What you need to know
- Google will reportedly pay $392 million for the location privacy settlement.
- The settlement comes after the search giant has been investigated for its dubious location tracking practices.
- The chargers are filed as part of a coalition of 40 attorney generals from various states.
This week, Google agreed to pay $391.5 million in a settlement with 40 U.S. attorneys general over location data collection.
As noted by The New York Times report, Google was charged by a number of attorneys general in the U.S. for its dubious practices in location tracking of device owners. It includes the search engine giant collecting users' location data (from 2014-2020), despite them turning off their location data.
The NYT report also states that Google has allegedly changed some of its practices from the years in question. A company spokesperson told The NYT that while changes have been made to such practices over the years, he believes the past four-year investigation was apparently based on outdated product policies.
The NYT report further points out that the process of Google's false impression to its users has involved collecting location data in addition to users' movements through its various apps like Google Maps, Search, and other relative apps.
Going back to 2018, Google is said to have tracked the individuals' location data despite them logging out of Google apps altogether on their Android devices, according to attorney generals.
"For years Google has prioritized profit over their users' privacy. They have been crafty and deceptive," says Oregon attorney general Ellen Rosenblum in a statement. Rosenblum helped lead the case against Google. "Consumers thought they had turned off their location tracking features on Google, but the company continued to secretly record their movements and use that information for advertisers."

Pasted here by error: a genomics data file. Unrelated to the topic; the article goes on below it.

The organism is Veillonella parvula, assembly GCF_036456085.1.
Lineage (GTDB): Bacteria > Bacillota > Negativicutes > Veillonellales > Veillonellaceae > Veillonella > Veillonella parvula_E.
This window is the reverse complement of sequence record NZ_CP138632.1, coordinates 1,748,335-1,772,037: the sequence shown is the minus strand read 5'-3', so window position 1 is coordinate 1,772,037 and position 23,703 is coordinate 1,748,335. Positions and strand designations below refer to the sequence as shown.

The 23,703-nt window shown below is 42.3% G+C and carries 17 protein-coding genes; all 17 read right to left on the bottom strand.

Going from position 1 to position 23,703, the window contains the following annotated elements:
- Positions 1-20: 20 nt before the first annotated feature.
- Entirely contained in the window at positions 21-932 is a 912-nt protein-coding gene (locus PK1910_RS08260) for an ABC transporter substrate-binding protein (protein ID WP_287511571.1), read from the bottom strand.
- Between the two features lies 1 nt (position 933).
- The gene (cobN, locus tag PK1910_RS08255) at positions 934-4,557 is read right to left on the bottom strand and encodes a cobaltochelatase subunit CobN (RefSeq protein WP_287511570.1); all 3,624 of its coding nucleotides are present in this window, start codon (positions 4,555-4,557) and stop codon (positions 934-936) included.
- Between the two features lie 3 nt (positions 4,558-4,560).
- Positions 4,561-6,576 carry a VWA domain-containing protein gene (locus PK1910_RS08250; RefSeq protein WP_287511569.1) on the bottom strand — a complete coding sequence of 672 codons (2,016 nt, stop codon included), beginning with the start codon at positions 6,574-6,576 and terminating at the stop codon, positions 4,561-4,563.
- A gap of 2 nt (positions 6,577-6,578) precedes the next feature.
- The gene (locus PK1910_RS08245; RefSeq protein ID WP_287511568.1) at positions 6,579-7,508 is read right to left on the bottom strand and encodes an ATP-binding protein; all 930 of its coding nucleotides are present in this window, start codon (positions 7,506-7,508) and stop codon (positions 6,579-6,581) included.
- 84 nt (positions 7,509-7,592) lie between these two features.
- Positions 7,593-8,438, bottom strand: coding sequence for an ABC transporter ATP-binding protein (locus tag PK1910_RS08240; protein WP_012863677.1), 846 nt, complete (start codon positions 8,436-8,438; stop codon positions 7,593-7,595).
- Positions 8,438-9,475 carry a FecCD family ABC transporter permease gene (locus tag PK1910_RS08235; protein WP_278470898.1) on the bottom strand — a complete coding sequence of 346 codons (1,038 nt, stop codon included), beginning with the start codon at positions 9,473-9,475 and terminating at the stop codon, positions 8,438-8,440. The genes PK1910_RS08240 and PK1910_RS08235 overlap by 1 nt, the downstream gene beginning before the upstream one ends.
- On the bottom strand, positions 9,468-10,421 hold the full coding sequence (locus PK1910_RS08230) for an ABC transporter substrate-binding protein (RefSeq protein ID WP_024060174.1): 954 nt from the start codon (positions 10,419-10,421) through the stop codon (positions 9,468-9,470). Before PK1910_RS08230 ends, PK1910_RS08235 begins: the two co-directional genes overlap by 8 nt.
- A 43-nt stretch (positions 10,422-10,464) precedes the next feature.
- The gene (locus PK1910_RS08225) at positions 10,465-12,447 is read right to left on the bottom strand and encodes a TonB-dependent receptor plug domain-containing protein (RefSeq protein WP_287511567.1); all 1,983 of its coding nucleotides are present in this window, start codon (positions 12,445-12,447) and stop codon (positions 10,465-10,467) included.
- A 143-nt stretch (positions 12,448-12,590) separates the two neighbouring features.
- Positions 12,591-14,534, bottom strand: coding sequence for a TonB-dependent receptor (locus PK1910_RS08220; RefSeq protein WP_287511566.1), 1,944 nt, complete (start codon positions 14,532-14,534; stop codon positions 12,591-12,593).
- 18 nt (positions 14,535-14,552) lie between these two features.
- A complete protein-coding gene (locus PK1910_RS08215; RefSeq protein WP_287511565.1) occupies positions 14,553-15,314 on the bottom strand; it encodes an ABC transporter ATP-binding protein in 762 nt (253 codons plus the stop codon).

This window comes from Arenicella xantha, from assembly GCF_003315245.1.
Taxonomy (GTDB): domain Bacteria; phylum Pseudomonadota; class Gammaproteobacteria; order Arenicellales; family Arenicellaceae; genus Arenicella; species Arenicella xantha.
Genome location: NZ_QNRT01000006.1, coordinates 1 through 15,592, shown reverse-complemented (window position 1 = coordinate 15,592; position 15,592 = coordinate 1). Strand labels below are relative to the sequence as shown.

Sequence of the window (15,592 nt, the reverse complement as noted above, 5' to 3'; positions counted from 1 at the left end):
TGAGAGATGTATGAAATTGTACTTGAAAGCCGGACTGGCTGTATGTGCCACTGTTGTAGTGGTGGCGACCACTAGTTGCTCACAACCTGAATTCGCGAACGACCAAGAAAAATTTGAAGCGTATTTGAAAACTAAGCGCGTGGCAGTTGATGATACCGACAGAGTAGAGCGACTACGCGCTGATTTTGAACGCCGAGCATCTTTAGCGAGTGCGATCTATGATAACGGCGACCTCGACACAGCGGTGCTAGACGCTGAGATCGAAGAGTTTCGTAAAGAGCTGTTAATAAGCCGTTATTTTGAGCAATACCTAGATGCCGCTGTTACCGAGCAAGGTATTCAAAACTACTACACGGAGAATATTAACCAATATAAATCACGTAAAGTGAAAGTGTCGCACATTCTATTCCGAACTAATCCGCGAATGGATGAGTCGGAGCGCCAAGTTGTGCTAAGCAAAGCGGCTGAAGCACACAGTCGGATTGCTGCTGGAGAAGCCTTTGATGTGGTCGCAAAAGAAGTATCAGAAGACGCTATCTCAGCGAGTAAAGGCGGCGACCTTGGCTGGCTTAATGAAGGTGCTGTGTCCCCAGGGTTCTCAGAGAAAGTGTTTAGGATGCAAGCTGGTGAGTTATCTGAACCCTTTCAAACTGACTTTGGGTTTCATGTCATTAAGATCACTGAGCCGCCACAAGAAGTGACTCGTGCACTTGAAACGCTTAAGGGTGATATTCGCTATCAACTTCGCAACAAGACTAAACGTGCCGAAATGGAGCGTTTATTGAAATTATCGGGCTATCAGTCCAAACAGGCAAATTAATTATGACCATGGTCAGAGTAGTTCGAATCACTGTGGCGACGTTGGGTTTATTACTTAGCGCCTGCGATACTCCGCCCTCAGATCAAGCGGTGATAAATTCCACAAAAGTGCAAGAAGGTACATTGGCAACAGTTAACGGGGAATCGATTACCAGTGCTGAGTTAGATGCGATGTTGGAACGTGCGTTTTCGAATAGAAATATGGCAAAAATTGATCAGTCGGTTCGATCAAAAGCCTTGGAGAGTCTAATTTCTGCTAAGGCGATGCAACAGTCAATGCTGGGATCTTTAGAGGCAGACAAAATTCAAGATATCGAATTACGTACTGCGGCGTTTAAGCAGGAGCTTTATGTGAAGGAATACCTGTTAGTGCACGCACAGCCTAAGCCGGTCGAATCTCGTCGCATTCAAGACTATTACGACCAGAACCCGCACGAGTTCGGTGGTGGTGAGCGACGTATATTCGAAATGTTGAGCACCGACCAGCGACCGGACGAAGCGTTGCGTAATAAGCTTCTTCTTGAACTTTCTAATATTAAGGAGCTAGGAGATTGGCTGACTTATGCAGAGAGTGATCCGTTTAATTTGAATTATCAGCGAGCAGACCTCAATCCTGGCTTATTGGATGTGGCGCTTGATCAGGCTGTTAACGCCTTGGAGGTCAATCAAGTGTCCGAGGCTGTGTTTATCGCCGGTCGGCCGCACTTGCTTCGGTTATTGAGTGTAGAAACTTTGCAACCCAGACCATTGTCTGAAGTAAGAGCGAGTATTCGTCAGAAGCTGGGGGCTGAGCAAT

"Consumer privacy is one of my office's top priorities. That's why it's so important to me that Oregon played a key role in this settlement. Until we have comprehensive privacy laws, companies will continue to compile large amounts of our personal data for marketing purposes with few controls."
Nonetheless, Google has settled the location privacy claim by agreeing to pay around $392 million. It involves the search engine giant making its location tracking disclosures clearer starting next year.
Other changes that Google needs to make relate to its collection of data, including the kinds of data it can collect when users turn off their location data, particularly for one app or setting and not for others.
Google is required to be more explicit in explaining to its users about disabling their location data and notify them about data retention limits.
After the settlement report, Google immediately released a blog post mentioning the changes we can expect in the coming months to how it collects location data. These changes provide "greater controls and transparency over location data."
The changes include revamping user information hubs and new disclosures in Google's Activity Controls and Data & Privacy pages. A native information hub highlighting key location settings is said to be helpful to users before they opt to share their location data.
Secondly, a simplified deletion of location data will be introduced as a new tool to users wherein they get to see, delete or turn off their location data history and web activity in a more straightforward approach. In addition, Google will also delete the location history of users who don't intend to contribute their location history data in the first place.
The last change is for new users creating accounts. Google will explain what Web & App activity is and what information is collected or required to improve their Google experience.
Google closes by noting that the settlement "is another step along the path of giving more meaningful choices and minimizing data collection while providing more helpful services."
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Vishnu works as a freelance News Writer for Android Central. For the past four years, he's been writing about consumer technology, primarily involving smartphones, laptops, and every other gizmo connected to the Internet. When he is away from keyboard, you can see him going on a long drive or chilling on a couch binge-watching some crime series.